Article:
Well, in many interactions, particularly with folks we’ve never met, we tend to be defined by our professional or situational roles. She’s the Project Manger. He’s the Owner. That one over there is the Engineer. This one is the Contractor. And the guy across the table with the crooked tie and the bad comb-over is The One Who Pays the Bills (be nice to him!). Our responsibilities dictate how we deal with one another.  We act according to each other’s inferred motives, and this inherently defines whether we see the others around the table are allies or adversaries.

We don’t know – or care – about any aspect of the others beyond “what can they do for me?” or “what must I do for them?”

That’s business.

So, having that pump clipped to my side opens a small window to a part of me that continues to exist outside of the conference room. It tells others that I am not only the Electrical Design Manager, but that I am a living human being, and that I do not take life for granted. It tells others that I carry some pretty heavy responsibilities even after the work day ends.

And I hope it tells others that I’m doing a darn good job at it, or at least that I’m putting forth an honest effort. Or that I’m capable of rising to a challenge that they, when they learn what the pump represents, believe they could never do. (Little do they know that, given no alternative, they can; but that’s a different lesson for a different time).

What that insulin pump clipped not-so-discretely to my belt does is that it make me a person. It demotes the professional title to a secondary position and causes others to primarily see me as Scott, a pretty accomplished guy.

At least that’s how I see it.

What I do not want it to elicit is sympathy. If someone apologizes for calling attention to my medical condition I shrug it off as no big deal. I present myself with confidence, and I reject the notion of being considered “damaged goods.” I’m just as capable as anyone else, including (and especially) the person you thought I was before you learned of my diabetes. Because that’s what I believe of myself, and I don’t want others to think of me any differently.

Yet, in a paradoxical sense I do. I want them to see me as someone more. I want them to be reminded that I have challenges and vulnerabilities and concerns that live outside of my corporate email account.

Just as the other people sitting around that table do. Just as they, themselves, do.

Only they don’t have an insulin pump to visibly demonstrate that their concerns are real.

I do. And I display it proudly.

It makes me a person.

More bottles and more cans

There’s a destination a little up the road
From the habitations and the towns we know
A place we saw the lights turn low
The jig-saw jazz and the get-fresh flow

-Beck,  “Where It’s at”


Well, this was unexpected! (Not that I kept up the pace for 6 of the 7 days of DBlogWeek, though that was unexpected too.)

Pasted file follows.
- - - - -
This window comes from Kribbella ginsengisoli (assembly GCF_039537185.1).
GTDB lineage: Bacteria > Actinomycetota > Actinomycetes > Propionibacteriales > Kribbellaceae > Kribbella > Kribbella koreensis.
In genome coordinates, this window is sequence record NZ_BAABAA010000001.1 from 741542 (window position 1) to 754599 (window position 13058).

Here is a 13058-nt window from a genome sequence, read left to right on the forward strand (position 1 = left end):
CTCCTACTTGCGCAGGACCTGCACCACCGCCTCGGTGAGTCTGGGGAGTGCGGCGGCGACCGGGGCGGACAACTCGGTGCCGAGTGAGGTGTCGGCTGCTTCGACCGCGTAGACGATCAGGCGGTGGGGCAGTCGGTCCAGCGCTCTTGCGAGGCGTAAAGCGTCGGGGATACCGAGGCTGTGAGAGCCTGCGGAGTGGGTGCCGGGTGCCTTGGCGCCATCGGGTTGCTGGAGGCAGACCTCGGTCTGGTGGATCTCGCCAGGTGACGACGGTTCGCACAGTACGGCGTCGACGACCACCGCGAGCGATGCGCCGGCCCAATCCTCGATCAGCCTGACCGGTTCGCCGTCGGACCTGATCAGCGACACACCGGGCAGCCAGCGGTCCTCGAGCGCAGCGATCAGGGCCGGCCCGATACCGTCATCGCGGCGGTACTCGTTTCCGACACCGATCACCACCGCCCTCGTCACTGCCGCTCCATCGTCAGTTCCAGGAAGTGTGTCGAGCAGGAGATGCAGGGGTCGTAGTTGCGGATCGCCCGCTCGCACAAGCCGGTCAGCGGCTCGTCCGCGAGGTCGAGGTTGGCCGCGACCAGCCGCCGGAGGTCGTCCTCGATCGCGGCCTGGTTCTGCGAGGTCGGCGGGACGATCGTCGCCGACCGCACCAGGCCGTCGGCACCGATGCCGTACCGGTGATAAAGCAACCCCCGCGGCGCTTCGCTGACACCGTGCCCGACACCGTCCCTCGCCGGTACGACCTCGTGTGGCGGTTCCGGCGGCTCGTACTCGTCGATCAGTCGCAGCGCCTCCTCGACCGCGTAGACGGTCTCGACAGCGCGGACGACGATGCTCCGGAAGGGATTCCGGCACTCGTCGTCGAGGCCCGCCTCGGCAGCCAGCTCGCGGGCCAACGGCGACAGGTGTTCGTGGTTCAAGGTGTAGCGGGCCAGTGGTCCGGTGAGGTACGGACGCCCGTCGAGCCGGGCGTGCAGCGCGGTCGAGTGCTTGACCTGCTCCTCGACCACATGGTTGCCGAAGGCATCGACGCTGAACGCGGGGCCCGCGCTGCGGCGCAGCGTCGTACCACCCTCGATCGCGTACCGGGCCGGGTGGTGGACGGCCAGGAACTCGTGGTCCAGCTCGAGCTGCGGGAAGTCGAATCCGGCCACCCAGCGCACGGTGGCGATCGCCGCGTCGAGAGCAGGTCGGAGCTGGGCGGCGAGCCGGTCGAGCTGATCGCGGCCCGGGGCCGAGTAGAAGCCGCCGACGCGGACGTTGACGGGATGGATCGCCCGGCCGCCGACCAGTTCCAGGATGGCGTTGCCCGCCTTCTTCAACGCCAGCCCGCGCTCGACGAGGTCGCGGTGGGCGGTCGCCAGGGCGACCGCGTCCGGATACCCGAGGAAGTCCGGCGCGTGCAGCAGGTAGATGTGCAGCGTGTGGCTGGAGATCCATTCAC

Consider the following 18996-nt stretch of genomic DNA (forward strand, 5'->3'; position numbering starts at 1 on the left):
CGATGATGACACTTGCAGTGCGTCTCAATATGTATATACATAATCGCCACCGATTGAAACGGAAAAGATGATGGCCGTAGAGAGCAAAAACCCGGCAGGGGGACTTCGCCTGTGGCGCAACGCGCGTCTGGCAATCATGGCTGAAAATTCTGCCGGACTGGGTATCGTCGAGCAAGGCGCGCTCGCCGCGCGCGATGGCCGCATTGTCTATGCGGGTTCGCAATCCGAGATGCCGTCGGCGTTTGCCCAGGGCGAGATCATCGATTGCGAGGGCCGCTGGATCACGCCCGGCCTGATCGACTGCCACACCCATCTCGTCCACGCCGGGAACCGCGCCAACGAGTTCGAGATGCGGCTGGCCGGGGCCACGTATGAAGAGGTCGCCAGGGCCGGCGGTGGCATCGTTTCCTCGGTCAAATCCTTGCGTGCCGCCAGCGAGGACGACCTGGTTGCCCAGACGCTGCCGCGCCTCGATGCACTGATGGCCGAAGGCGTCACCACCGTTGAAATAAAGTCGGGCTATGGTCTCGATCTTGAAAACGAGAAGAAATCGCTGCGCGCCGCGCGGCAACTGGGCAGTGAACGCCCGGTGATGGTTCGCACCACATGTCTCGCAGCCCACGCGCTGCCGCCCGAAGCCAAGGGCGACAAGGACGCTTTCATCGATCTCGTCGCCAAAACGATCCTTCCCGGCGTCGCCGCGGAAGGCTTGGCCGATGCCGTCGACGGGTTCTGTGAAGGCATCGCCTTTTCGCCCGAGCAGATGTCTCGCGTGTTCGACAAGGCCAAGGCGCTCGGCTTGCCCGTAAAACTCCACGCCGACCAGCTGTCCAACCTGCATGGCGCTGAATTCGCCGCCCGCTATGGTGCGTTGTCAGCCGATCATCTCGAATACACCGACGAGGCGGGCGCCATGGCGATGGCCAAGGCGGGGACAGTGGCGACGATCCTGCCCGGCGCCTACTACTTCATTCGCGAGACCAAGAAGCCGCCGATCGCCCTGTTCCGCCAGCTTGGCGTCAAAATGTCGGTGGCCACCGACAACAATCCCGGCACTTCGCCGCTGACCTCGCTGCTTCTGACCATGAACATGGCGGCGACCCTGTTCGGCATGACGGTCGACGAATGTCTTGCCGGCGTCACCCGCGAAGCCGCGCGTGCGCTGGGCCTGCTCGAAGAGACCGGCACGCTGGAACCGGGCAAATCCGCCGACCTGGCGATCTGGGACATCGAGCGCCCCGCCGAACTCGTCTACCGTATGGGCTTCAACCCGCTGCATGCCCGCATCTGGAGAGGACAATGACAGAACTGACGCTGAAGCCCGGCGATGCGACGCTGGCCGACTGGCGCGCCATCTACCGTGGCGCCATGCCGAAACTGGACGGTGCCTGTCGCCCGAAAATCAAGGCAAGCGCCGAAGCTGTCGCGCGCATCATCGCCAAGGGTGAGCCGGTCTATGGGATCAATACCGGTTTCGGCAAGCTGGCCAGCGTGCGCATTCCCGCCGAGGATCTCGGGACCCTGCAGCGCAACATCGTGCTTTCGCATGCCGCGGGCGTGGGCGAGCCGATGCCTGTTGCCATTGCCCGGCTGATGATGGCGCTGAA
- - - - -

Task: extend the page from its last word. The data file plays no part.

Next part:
I am completely overwhelmed with the response to my Day 4 post on Changes, titled “Bottles and cans,” in which I pondered my destination and the road that would lead me there.

If the post was tl;dr for you, I am deeply hurt and offended because I spent a lot of time writing it, the main gist of it was this: I’m not quite getting the same personal satisfaction I once got from talking about diabetes, and that I may feel more fulfilled with a different approach: by building a better mousetrap rather than discussing the challenges of catching mice (don’t get the metaphor? go read the post. It’s tough to summarize).

Essentially, I think I can more effectively leave my mark on the tangible than the intangible — focusing on the parts of diabetes we can feel with our hands – the “bottles and cans” if you will — rather than the parts we feel with our minds. It’s just where my talent lies, and it’s the destination to which my mind tends to wander quite frequently.

But, unexpectedly, the responses to that post led me to wonder if I came across as delivering a farewell message. I assure you, I was not. But at the same time, I wasn’t acknowledging or committing that “I recognize I’ve not written much lately, and I’ll try to kick it back into high-gear again” either.

The post was about my hopes and aspirations as it concerns diabetes, and what I would like to do with my life. Equally, it was about how I have no idea how to get there, and I questioned whether the pursuit is even worth pursuing.

* * *

Then, the day after that post went live, Asante happened. Better put, Asante un-happened.

Asante put an ingenious concept out there, one that essentially solved the long-sought after desire for simplicity that no other manufacturer dare acknowledge, much less fix. Even more admirable, its designers built the Snap pump from a blank slate, completely free of any preconceptions over how a pump should look or work.

The impressive part: it was REAL. The concept became an actual product, and real people with diabetes were actually using it. The Snap is, in a large part, responsible for my own inspiration to build a better mousetrap insulin pump. It could be done. IT HAD BEEN DONE.

And then, just like that – POOF – it was gone.